In the 1963 edition of the Visitation of London in 1568  Robert was recorded as the son of Thomas Smythe and Alice Judde and was 7 months old at the time of the visitation, indicating he was born in 1567.
His probable baptism was that of Robert Smith on 07 Oct 1567 at All Hallows, Lombard Street, London.
A portrait of Robert Smythe as a young man is believed to be by Ketel, painted in 1579.
Robert was not recorded in the will of his father, Thomas Smythe esq., the will made on 22 May 1591 and proved on 29 October 1591. However, Robert did inherit the Manor of Barton alias Longport (Canterbury, Kent) from his father.
Robert was a beneficiary and co-executor of the will of his mother, Alice (Judde) Smythe, the will made on 10 Jul 1592, with a Codicil of 22 May 1593, and proved 11 May 1598.
In the Memoirs of Lady Fanshawe he was described as Robert Smythe of Highgate, London.
Stocker recorded that Robert Smythe married Ann Lynford, daughter of William Lynford.
A son, John, was baptised in 1597 at All Hallows, Bread St., London, the parish of his wife, Ann Lynford. The entry included the note "John ... son of Mr Robart Smythe who married the daughter of Mr William Lymford of this parish".
In the will of his brother, Sir John Smythe (will made on 16 Mar 1607/1608 and proved in 1609) he was noted as "Robert Smyth of Langpoorte neere Canterbury deceased".
In the will of his brother, Sir Thomas Smythe (will made Jan 1621/1622 and proved 1625), Robert was noted as being deceased.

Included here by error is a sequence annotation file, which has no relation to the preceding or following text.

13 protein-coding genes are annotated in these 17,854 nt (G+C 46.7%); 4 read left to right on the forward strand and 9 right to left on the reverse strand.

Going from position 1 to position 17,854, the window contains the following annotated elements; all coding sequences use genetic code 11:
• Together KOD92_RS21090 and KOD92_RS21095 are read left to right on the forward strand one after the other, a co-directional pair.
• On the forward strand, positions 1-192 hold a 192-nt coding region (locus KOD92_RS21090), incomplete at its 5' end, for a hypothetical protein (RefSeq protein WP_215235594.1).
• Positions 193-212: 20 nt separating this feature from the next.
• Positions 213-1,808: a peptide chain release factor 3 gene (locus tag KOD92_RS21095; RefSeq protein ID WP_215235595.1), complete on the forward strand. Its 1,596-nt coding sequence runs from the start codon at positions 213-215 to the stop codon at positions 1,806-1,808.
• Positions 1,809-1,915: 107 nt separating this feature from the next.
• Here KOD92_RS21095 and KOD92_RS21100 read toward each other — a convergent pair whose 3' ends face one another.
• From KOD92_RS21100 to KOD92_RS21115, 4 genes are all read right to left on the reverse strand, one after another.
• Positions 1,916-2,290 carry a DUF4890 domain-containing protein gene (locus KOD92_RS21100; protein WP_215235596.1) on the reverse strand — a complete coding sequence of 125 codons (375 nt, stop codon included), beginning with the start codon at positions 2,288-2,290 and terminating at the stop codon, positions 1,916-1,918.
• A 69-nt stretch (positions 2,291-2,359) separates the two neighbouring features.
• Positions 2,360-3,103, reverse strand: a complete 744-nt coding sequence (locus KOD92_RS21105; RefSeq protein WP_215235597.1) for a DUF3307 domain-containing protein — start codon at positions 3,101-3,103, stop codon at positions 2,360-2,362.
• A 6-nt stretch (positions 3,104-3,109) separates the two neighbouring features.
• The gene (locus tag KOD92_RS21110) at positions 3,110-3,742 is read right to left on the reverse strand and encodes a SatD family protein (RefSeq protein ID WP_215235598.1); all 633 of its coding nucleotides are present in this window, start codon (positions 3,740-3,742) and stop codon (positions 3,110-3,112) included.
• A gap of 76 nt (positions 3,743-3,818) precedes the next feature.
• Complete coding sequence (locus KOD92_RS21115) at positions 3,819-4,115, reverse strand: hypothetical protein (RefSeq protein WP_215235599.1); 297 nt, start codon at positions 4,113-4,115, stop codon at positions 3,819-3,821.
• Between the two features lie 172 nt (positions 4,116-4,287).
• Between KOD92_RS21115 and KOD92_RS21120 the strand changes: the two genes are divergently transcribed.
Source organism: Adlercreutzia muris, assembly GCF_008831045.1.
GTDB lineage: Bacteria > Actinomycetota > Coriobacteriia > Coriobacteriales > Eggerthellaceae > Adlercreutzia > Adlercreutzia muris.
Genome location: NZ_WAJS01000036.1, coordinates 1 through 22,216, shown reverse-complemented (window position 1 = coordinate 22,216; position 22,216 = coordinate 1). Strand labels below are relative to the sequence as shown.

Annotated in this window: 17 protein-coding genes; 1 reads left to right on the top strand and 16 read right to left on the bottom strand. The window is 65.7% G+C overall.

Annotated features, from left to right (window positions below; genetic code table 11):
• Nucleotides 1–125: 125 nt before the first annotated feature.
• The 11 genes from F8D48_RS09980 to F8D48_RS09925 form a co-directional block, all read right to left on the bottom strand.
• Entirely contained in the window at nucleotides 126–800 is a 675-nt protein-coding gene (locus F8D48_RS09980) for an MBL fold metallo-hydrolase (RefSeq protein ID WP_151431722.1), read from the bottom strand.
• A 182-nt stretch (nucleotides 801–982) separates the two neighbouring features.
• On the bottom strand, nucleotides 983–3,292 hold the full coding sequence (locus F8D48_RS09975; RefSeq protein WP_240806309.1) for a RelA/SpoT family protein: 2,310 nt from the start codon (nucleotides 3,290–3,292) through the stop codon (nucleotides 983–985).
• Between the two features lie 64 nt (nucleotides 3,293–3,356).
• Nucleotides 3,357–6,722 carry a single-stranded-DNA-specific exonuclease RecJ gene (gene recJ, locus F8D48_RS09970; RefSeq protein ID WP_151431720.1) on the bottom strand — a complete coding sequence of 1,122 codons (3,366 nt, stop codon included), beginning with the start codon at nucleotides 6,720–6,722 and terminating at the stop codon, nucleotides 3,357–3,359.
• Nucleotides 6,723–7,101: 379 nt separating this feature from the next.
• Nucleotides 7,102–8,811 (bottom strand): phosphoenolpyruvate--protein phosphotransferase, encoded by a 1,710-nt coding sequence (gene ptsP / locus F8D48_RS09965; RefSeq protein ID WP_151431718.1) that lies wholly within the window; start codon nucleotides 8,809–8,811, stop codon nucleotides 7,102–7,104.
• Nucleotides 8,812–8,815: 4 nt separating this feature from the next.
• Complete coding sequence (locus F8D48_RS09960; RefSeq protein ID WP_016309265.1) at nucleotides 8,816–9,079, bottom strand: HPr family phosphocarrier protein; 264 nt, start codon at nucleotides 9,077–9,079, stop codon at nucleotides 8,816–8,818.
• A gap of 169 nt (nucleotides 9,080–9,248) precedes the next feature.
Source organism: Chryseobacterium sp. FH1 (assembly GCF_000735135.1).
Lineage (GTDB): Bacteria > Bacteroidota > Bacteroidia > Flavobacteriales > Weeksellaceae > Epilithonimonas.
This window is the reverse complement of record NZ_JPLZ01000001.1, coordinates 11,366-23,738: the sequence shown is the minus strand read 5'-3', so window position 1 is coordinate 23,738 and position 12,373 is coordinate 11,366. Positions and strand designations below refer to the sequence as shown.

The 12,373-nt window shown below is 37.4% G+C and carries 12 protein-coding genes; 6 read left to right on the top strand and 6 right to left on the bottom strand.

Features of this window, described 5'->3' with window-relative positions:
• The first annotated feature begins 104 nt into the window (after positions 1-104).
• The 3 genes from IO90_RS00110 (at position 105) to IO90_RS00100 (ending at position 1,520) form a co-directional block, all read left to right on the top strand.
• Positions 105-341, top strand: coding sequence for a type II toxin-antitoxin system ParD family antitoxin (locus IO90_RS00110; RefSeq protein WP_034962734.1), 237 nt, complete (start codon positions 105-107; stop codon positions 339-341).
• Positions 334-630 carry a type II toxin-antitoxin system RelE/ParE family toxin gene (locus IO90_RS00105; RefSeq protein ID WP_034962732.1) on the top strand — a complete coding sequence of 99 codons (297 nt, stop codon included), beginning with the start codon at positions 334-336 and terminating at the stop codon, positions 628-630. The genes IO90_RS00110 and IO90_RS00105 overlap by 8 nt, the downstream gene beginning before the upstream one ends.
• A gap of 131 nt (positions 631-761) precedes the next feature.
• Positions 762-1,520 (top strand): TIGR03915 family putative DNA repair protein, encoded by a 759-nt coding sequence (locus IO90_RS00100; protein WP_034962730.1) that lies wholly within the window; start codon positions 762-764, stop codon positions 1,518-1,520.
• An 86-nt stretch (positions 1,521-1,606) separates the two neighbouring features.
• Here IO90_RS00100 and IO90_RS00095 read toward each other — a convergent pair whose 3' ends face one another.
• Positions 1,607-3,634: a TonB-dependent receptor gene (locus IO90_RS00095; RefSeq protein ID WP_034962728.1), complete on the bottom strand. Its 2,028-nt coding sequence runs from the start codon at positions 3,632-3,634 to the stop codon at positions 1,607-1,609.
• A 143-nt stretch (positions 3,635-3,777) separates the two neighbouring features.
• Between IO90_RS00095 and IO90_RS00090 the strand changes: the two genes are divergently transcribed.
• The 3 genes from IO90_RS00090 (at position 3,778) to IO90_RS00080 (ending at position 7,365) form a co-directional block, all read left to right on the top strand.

The exact date and place of death of Robert is unknown, but it was in either Dec 1600 or Jan 1600/1601 (see his will below) and most likely in London.
In his will made on 01 Dec 1600 and proved on 28 Jan 1600/1601 he was recorded as Roberte Smithe of London, gentleman.
He willed that his wife, Anne, who had inherited certain coppiehold lands in Middlesex (part in possession and part in reversion after the decease of her mother) should surrender these to his youngest son, Thomas Smithe.
Within one month of the coppiehold lands being surrendered, along with the lease of his house in Phillippe Lane within the City of London in which the Testator was then dwelling, Anne would receive £300 . His younger son, Thomas Smithe, was also willed £300, and his portions were to be managed on his behalf by the executors of the Testator until Thomas was 21 years of age.
The residue of his estate he bequeathed to his eldest son, John Smithe. The Testator's lands, tenements and hereditaments within the County of Kent or elsewhere within the Realm of England were to be managed by his executors until his son, John, was 21 years of age. The will mentioned the wardship of his eldest son but did not record who had been appointed.
He made bequests to: his mother in law; each of his brothers John Smithe, Thomas Smithe, Richard Smithe and Henry Smithe; each of his sisters Davie, Butler, Jone Fanshawe, 'My Ladye' Scott, Harrys and Elizabeth Fanshawe; his cousin Elizabeth daughter to his brother John Smithe being his goddaughter; Mr Napper the Apothecary; Lettis; and Mr Roberte Cranmer.
He also bequeathed all his Italian and French books to Sir John Scott; all his maps and map books to his brother John Smithe esq; his sword and twenty marks to his brother Richard Smithe esq to buy him a gelding; and lastly to his son Thomas Smithe the sum of ten pounds yearly during his mother's life (at the discretion of his executors).
He appointed as his executors his brother in law Sir John Scott, his brother John Smithe esq., and brother Richard Smith esq.
Buckler, Benjamin. Stemmata Chicheleana (Oxford Clarendon Press, Oxford, 1765).
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